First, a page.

The feminine in the man is the sugar in the whiskey. The masculine in the woman is the yeast in the bread. Without these ingredients the result is flat, without tang or flavor.
Mami wanted me to be a lady: / sit up straight, cross my ankles, / let men protect me. / Papi wanted me to be a leader. / To think quick & strike hard, / to speak rarely, but when I did, / to always be heard. Me? / Playing chess taught me a queen is both: / deadly & graceful, poised & ruthless.
Manliness has been defined as assertion of the self. Womanliness has been defined as the nurturing of selves other than our own — even if we quite lose our own in the process. (Women are supposed to find in this loss their true fulfillment.) But every individual person is born both to assert herself or himself and to act out a sympathy for others. . . . Jesus never taught that we should split up that commandment — assigning “love yourself” to men, “love others” to women. But society has tried to.
Most of us are so dominated by the idea of a vertical dividing line between masculine and feminine characteristics that we do not notice the discrepancy between the pattern and reality.
Look at me! Look at my arm! I have plowed and planted, and gathered into barns, and no man could head me — and ain’t I a woman? I could work as much and eat as much as a man (when I could get it) and bear the lash as well — and ain’t I a woman?
Instead of this absurd division into sexes they ought to class people as static and dynamic.
My father has never willingly put on a seat belt in his life. He has always found the very idea of “safety” to be ridiculous. Why would he ever want to be safe? What was he, a little girl? A miniature woman? A babylady? John Wayne, Clint Eastwood, huge hairy Samson from the Bible — those men didn’t wear seat belts. If they needed a seat belt, they tore off a man’s arm and laid it across their lap.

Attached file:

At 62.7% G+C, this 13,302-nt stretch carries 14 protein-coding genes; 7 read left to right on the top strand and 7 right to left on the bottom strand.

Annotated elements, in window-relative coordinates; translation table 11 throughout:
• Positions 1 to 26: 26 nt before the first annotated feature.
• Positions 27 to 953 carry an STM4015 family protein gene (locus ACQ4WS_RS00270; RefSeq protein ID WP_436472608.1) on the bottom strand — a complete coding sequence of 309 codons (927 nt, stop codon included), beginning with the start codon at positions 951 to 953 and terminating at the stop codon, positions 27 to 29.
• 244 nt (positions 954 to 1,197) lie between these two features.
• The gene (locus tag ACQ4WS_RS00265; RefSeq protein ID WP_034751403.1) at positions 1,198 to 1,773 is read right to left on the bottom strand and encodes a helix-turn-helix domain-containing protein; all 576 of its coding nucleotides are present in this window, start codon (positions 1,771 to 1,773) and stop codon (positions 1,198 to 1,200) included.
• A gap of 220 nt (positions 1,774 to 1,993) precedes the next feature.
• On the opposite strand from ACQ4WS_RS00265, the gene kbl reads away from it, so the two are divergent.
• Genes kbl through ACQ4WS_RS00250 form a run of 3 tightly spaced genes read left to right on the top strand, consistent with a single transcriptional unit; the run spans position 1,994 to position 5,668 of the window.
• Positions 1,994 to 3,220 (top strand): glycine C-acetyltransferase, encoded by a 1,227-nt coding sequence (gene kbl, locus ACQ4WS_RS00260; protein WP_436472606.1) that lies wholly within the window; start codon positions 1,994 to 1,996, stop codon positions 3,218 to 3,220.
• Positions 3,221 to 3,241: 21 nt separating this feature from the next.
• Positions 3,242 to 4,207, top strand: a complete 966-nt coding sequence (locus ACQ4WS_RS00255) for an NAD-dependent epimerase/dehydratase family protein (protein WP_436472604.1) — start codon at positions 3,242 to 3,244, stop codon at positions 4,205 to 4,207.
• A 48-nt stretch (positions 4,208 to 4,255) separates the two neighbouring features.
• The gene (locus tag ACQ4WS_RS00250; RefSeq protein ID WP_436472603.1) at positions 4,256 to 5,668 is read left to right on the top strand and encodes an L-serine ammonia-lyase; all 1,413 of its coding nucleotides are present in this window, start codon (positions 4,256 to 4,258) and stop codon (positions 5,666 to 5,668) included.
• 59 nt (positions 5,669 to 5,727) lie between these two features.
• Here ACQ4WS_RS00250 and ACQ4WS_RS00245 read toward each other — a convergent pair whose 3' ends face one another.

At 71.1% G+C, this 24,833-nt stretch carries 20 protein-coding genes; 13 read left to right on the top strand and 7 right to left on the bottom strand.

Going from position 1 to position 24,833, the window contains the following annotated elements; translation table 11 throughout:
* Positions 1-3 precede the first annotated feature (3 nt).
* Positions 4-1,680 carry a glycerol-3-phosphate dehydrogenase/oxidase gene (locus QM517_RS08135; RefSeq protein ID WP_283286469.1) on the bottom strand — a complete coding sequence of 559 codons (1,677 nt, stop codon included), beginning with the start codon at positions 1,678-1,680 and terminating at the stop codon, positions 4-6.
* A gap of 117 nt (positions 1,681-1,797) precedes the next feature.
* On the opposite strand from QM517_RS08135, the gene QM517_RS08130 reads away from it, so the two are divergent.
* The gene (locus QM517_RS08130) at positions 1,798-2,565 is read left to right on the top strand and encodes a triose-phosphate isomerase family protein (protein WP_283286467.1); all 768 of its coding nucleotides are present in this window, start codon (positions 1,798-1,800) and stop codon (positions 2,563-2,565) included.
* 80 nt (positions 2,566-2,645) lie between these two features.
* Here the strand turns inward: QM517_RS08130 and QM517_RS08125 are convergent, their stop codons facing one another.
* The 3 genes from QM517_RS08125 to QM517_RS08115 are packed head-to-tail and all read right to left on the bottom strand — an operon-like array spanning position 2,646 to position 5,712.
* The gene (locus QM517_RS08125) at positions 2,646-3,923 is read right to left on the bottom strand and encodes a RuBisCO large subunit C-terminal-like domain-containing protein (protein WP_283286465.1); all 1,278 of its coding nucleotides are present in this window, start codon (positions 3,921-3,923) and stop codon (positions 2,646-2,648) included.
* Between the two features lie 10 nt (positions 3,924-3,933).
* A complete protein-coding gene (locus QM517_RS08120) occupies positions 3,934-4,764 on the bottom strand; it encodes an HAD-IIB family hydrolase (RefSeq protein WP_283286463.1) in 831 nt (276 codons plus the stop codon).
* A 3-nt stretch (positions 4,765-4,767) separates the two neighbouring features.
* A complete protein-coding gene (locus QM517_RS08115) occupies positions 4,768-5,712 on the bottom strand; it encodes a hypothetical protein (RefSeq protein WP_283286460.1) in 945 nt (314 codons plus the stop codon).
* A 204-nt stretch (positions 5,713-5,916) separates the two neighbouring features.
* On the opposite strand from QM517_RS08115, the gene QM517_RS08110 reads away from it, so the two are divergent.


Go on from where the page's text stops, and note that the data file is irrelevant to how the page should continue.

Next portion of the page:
Men are taught to apologize for their weaknesses, women for their strengths.
I learnt what men do not do. They do not wet their dry lips by running their tongues over them. They don’t trot after their mothers into the kitchen. They don’t use face powder. They don’t sit on a motorbike behind a woman. They don’t need mirrors in the rooms where they might change their clothes.
I think about how often me and the boys I knew and know were taught to love each other through expressions of violence. How, if that is our baseline for love, it might be impossible for us to love anyone well, including ourselves.
There is no great dark man. Even under an exterior as rugged as a mountain range, there lurks the same wounded, wincing psyche that cripples the rest of us.
As far as I’m concerned, being any gender is a drag.
What had I known of female character previously to my arrival at Brussels? Precious little. And what was my notion of it? Something vague, slight, gauzy, glittering. Now when I came in contact with it I found it to be a palpable substance enough — very hard too sometimes, and often heavy. There was metal in it, both lead and iron.
I have bursts of being a lady, but it doesn’t last long.
In every human being a vacillation from one sex to the other takes place, and often it is only the clothes that keep the male or female likeness.
Men and women . . . need and want recognition of their value and uniqueness. The goal is not to make women more like men, or men more like women, but for everyone to become most like themselves.